Alessandro Grippo, stratigraphy 1

Alessandro Grippo, Ph.D.


Like a cloud drifting over, that covers the day
Time passes slowly, then fades away
(Bob Dylan)

Part 1

What is StratigraphyLast Updated  •  March 31, 2015    
As a general concept, Stratigraphy is "the study of rock successions and the correlation of geological events and processes in time and space" [1]. What does this mean?

  • First of all, what rocks are we talking about?
    Rock successions are sequences of rocks that are characterized by a relative time significance, that is, we can establish the order in which they were deposited. Mostly, we are speaking about sedimentary rocks, which are deposited according to the Principle of Superposition (with minor exceptions), but we should also include a few extrusive igneous rocks (pyroclasts, lava flows), and those metamorphic rocks where the original sequence can still be detected.

  • Second, what is correlation?
    To correlate means to establish "equivalency in time", that is to be able to say that two or more events happened at the same time, or are synchronous. In order to do that, we have to find certain indications in our rock sequences that allow us to link and match in time rocks from distant places.
    Sometimes though the world correlation can be used in a wider context, as a way to say that certain rock units cropping out at different places are the same (equivalency in the type of rock), even if they might not have formed at the same time.
    While the proper meaning of the word "correlation" can be applied over a large scale, the second only works on relatively short distances.

  • Third, what are geological events and processes in time and space?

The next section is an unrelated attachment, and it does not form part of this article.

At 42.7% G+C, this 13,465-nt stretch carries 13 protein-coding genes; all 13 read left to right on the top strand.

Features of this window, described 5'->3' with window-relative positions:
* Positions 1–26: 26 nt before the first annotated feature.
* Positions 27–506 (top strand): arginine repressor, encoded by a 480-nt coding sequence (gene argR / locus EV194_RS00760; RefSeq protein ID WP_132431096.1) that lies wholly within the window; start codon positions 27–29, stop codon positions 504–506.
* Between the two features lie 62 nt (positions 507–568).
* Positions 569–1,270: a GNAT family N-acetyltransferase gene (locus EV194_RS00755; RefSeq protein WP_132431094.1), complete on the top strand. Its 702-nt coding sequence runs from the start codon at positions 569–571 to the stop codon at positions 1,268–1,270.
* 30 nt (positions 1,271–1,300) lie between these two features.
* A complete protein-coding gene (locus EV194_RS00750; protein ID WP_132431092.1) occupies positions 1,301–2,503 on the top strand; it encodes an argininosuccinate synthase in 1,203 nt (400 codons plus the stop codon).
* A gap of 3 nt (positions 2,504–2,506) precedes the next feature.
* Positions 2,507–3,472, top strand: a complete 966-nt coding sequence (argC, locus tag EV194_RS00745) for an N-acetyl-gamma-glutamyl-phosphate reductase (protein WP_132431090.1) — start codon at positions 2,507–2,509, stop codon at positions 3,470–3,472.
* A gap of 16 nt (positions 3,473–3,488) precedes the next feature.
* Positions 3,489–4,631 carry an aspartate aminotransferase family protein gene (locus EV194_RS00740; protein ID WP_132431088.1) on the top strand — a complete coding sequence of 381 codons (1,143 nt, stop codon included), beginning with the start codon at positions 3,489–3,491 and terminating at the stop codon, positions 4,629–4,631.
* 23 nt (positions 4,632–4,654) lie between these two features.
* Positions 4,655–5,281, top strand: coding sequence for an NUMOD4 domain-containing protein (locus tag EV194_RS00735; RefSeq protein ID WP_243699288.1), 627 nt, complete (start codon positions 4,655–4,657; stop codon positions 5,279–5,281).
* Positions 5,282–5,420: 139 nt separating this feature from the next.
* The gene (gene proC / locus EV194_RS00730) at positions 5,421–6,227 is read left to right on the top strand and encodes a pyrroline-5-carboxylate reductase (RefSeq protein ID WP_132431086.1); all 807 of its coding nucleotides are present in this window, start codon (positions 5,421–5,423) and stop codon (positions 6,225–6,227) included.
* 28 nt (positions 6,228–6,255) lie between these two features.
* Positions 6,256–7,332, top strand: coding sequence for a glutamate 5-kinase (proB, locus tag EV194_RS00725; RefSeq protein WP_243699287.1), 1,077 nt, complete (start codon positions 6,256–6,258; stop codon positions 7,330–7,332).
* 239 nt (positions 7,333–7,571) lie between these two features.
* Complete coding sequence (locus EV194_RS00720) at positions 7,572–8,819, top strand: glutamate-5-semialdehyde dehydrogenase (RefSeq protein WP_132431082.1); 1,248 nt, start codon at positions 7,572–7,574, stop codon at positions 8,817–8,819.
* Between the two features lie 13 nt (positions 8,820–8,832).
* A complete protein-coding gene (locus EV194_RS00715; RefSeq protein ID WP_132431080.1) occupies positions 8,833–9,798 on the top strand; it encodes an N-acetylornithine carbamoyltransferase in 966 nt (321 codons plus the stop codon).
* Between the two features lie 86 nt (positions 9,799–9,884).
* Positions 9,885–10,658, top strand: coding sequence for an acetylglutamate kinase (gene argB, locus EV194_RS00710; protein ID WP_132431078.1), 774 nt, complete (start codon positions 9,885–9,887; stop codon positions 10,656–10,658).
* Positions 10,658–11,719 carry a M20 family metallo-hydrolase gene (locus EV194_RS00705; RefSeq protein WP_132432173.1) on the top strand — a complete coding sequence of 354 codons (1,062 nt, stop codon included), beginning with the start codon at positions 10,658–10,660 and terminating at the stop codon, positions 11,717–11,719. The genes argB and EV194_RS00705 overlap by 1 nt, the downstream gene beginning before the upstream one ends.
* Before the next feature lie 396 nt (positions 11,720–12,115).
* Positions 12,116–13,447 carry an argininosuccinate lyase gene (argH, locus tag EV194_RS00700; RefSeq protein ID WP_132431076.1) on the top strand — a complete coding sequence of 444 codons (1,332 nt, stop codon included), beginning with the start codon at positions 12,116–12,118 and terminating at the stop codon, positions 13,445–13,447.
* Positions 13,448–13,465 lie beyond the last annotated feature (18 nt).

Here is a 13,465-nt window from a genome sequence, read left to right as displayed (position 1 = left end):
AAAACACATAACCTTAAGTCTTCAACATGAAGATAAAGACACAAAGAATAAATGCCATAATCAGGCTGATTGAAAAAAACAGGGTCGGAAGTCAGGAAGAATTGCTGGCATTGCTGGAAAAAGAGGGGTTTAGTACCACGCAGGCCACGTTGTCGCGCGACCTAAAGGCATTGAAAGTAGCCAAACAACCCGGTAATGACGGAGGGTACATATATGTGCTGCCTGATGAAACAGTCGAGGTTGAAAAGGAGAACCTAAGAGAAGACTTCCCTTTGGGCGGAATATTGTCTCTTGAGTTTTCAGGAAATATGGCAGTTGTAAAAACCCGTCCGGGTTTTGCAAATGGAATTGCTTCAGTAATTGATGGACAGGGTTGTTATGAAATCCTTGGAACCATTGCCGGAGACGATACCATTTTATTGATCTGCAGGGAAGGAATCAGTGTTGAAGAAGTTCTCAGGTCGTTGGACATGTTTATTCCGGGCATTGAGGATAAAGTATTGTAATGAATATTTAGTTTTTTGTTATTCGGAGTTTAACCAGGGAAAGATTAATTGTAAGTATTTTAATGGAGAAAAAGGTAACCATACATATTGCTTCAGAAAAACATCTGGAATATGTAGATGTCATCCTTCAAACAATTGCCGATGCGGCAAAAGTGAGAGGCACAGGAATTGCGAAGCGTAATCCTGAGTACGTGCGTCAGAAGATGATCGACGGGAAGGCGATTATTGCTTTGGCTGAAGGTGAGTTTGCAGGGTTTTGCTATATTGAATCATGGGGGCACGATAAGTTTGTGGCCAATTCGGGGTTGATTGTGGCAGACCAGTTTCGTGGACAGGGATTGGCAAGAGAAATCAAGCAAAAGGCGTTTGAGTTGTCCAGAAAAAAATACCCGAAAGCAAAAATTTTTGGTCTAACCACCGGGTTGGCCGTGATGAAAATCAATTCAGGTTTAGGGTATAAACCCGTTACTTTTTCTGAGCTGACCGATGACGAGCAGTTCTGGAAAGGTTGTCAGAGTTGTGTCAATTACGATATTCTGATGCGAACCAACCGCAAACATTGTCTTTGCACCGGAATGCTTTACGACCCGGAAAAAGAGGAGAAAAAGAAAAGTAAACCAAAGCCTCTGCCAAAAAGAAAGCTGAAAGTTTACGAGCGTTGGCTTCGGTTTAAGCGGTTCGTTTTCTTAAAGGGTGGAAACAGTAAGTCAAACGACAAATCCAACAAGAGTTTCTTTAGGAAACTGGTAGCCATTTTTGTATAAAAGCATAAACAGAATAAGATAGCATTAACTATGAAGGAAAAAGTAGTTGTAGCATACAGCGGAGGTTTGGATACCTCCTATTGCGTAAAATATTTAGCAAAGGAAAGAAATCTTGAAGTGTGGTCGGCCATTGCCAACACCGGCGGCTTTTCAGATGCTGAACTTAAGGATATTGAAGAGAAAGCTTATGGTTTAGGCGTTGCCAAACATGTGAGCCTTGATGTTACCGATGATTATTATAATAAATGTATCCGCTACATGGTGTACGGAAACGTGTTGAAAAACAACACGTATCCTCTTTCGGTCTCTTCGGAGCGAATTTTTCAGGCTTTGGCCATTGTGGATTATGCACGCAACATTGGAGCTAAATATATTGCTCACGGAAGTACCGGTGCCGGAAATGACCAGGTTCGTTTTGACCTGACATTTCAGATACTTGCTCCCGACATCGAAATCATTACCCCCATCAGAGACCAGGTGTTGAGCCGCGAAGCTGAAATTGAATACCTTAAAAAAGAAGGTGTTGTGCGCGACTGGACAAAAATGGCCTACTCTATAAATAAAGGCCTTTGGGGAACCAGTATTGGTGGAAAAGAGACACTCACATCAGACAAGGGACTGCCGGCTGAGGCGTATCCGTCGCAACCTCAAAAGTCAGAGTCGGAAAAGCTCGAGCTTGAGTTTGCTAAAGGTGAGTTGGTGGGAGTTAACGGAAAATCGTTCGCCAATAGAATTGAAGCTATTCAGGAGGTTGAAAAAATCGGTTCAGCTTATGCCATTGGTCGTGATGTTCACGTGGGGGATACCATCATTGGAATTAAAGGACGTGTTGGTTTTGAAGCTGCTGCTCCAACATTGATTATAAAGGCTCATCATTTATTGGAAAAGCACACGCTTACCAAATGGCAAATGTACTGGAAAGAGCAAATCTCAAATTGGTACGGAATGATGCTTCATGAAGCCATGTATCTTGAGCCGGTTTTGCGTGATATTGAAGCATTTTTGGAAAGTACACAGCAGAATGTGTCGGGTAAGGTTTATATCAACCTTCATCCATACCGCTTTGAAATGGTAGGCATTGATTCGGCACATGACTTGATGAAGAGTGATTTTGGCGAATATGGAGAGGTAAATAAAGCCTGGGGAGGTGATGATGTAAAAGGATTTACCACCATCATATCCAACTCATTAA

Anything that is recorded in rocks, from a normal, continuous deposition pattern in an undisturbed area to a "catastrophic" event such as a meteorite impact or a tsunami, constitutes an event that can be studied. These events can occur in a temporal sequence, and as a consequence they would be recorded one after the other in rocks at one location. But the same event, say for instance a tsunami, can occur at the same time in different places. So these events are studied both in time and in space.

In the end, Stratigraphy can be described as the study of layered rocks and of their temporal implications.
(The term "layered rocks" is used because it will include not only all of the sedimentary rocks but also a few igneous and metamorphic ones)

Stratigraphy allows the reconstruction of the sequence of the events in Earth history and of the evolution of life on Earth.

Today's meaning and significance of stratigraphy is much more accurate and precise than it was in the past. But when stratigraphy is interpreted as the study of the natural environment and its phenomena, we realize that it is a very old science, which originated when ancient philosophers and wise men started to observe, describe, and think Earth's natural phenomena.